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More Lindbergh Montana memories

I wrote this yesterday  from Polson, Montana, nestled on the south shore of Flathead Lake, where my wife and I stayed overnight in our motor home. That afternoon (April 17), we traveled a short distance north to Kalispell, where we were evening guests of the Northwest Montana Posse of Westerners, a history group that meets at the Northwest Montana History Museum in Kalispell. They invited me to speak about my latest book, Lindbergh in Montana, and to sign copies of the book.
Saturday, we were in Livingston, Montana, at Wheatgrass Books, for an enjoyable book signing. And, thanks to store owner Lisa Snow, I met and had a delightful conversation with a friend of hers who grew up in the Charles and Ann Lindbergh “orbit” in Darien, Connecticut. That woman is Mona Lewis, who lives in the Livingston area and has been a Montanan much of her adult life, ever since she attended Montana State University in Bozeman in the 1970s.
Lisa mentioned my book to Mona after seeing a reference in the book to Mona’s late mother, Jean O. Saunders, who had moved to Montana in the 1980s with her husband, Allan, who also is deceased. During my research for the Lindbergh book, I came across an article in the Great Falls Tribune, published in 1997. It described Jean Saunders’ service as secretary to the Lindberghs at their Darien home from 1957-1975, her job here ending the year after Charles died in Maui. Her mother’s employment by the Lindberghs spanned the time when Mona and her two younger brothers were growing up in the same neighborhood as the Lindberghs. Jean and Allan Saunders and their children frequently interacted with the famed flyer and his equally renowned wife, as well as with their younger children, just coming of age.
Before she died, Jean Sanders wrote a memoir of that time, My Life with the Lindberghs: A Personal History 1957-1975.  Mona was kind enough to give me a copy of the memoir, which I’ve been reading as time allows during our travels.
So far, I’ve found two interesting tidbits that document visits that Charles and Anne Lindbergh made to Montana in the 1960s. Both involve Land Lindbergh, their second-oldest son. Land and his older brother, Jon, partnered to buy a western Montana ranch in 1965. Jon continued to work in Seattle and left day-to-day management of the ranch to Land. I knew about that part of the Lindbergh story and mentioned it in my book. Land is now retired, and he still lives with his wife on the ranch property. I’ve conversed with him several times by phone and email. I had hoped to meet him last summer when my wife, Cathie, and I last drove through this part of the Treasure State, but we were unable to make arrangements to chat over coffee.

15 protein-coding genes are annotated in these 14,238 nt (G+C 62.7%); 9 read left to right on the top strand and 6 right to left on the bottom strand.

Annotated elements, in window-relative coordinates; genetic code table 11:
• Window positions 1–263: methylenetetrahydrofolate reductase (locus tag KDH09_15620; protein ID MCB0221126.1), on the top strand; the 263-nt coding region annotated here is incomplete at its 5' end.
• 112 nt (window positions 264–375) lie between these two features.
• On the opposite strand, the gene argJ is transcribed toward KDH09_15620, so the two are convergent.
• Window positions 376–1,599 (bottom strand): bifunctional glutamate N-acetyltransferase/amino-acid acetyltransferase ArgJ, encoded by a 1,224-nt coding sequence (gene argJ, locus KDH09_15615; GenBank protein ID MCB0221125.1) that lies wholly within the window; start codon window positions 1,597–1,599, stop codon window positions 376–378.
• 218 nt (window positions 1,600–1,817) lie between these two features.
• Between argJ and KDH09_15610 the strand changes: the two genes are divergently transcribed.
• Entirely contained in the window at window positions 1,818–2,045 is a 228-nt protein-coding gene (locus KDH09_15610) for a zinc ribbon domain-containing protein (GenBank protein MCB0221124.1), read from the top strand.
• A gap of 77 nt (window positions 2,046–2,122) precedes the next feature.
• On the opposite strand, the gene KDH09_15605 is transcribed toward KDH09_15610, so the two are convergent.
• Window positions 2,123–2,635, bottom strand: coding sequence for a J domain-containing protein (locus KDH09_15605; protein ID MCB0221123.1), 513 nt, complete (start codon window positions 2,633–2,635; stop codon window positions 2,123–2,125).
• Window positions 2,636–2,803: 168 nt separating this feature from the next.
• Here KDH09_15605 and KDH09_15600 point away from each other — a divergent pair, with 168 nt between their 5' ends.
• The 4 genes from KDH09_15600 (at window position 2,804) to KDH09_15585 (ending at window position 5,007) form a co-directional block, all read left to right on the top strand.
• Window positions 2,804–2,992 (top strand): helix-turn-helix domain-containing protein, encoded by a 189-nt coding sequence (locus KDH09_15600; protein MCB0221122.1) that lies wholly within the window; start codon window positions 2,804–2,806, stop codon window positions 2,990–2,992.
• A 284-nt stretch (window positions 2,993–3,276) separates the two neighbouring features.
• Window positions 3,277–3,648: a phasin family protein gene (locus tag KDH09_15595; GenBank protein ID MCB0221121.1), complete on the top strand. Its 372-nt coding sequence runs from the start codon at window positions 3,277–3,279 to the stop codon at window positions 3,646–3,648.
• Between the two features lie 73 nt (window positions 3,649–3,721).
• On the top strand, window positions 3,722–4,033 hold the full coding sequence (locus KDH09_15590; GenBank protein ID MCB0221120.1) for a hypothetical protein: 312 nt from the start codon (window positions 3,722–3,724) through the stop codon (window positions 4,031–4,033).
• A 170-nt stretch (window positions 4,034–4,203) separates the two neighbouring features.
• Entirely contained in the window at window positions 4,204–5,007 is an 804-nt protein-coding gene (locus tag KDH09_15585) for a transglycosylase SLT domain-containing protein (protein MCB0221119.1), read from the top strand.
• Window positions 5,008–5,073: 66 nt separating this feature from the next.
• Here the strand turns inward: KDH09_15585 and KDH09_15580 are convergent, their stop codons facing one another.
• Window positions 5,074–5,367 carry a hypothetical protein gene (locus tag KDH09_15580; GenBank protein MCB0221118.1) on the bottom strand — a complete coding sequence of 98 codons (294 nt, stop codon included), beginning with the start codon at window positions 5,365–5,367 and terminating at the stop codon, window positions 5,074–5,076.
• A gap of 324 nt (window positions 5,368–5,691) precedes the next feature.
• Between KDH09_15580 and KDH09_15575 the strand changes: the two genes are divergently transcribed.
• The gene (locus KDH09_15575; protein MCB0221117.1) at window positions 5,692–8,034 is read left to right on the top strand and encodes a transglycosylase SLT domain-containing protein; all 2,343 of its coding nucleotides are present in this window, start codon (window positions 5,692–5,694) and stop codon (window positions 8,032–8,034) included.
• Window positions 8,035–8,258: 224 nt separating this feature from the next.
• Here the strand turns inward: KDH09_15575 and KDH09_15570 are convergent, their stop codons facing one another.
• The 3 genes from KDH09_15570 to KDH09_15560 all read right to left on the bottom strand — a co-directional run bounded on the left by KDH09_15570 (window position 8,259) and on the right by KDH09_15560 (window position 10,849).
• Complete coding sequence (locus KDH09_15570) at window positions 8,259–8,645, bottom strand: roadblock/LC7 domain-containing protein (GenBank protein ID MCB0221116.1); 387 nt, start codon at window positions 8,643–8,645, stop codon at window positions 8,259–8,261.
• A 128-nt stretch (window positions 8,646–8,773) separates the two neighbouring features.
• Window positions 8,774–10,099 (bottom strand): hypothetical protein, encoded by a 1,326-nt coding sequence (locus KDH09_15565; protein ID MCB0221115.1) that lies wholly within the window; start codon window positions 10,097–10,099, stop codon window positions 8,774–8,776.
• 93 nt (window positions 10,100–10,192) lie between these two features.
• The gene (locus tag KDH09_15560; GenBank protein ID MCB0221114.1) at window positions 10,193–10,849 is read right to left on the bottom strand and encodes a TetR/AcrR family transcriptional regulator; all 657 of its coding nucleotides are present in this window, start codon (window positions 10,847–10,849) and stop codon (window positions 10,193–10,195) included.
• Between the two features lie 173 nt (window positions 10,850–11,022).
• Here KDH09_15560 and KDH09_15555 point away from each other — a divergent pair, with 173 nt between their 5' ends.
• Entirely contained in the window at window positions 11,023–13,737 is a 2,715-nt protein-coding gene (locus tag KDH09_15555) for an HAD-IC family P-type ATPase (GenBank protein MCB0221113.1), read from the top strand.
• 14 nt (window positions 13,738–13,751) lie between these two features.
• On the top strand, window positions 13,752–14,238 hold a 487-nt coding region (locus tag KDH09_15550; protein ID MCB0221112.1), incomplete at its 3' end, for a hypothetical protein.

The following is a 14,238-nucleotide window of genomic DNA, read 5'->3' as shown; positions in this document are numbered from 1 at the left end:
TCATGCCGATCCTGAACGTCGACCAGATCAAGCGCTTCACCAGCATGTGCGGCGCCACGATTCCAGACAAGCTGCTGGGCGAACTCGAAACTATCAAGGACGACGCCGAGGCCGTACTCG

With that background in mind, here is what Jean Saunders added to my story.
Saunders, who studied voice and became an accomplished singer in her 40s, said she was “doing my vocalises” (voice lessons) when the Lindbergh were in Montana in 1966. She said Anne Lindbergh wrote to her from Missoula in May that year and described what she was seeing.
“We are now on Land's ranch near Missoula. It is beautiful country, but very cold for May—it snowed yesterday! We are delaying a few days here so we won't be back Wednesday night as we planned and may not get a reservation back until Saturday, arriving home Saturday night late.”
It was Memorial Day weekend, making it difficult to get reservations, Anne said. She added her hope that the Saunders were having better weather in Connecticut.
“See you next week,” she said in closing.
Saunders’ memoir also mentioned the wedding of Charles and Anne’s youngest child, their daughter Reeve, which took place on Land’s ranch.
Saunders said the wedding was a family reunion for a family with children who were young adults and who were already scattered across the U.S. and into Europe. Four of the five Lindbergh children attended, along with eight grandchildren. Land and Susan had two children, Jon and Barbara had five, and Anne, often called Andy, the Lindbergh’s other daughter, came with her young son.
“Reeve, lovely in (a) long white dress and floral headband on her blond curIs, took her father's arm, ready to be given away to the man she had chosen, walking to him in the bright Montana sunshine.”
Mona, thank you for sharing your mother’s delightful writing about her memories of a near-magical time a half-century ago. They enrich my story.

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Jamie Larson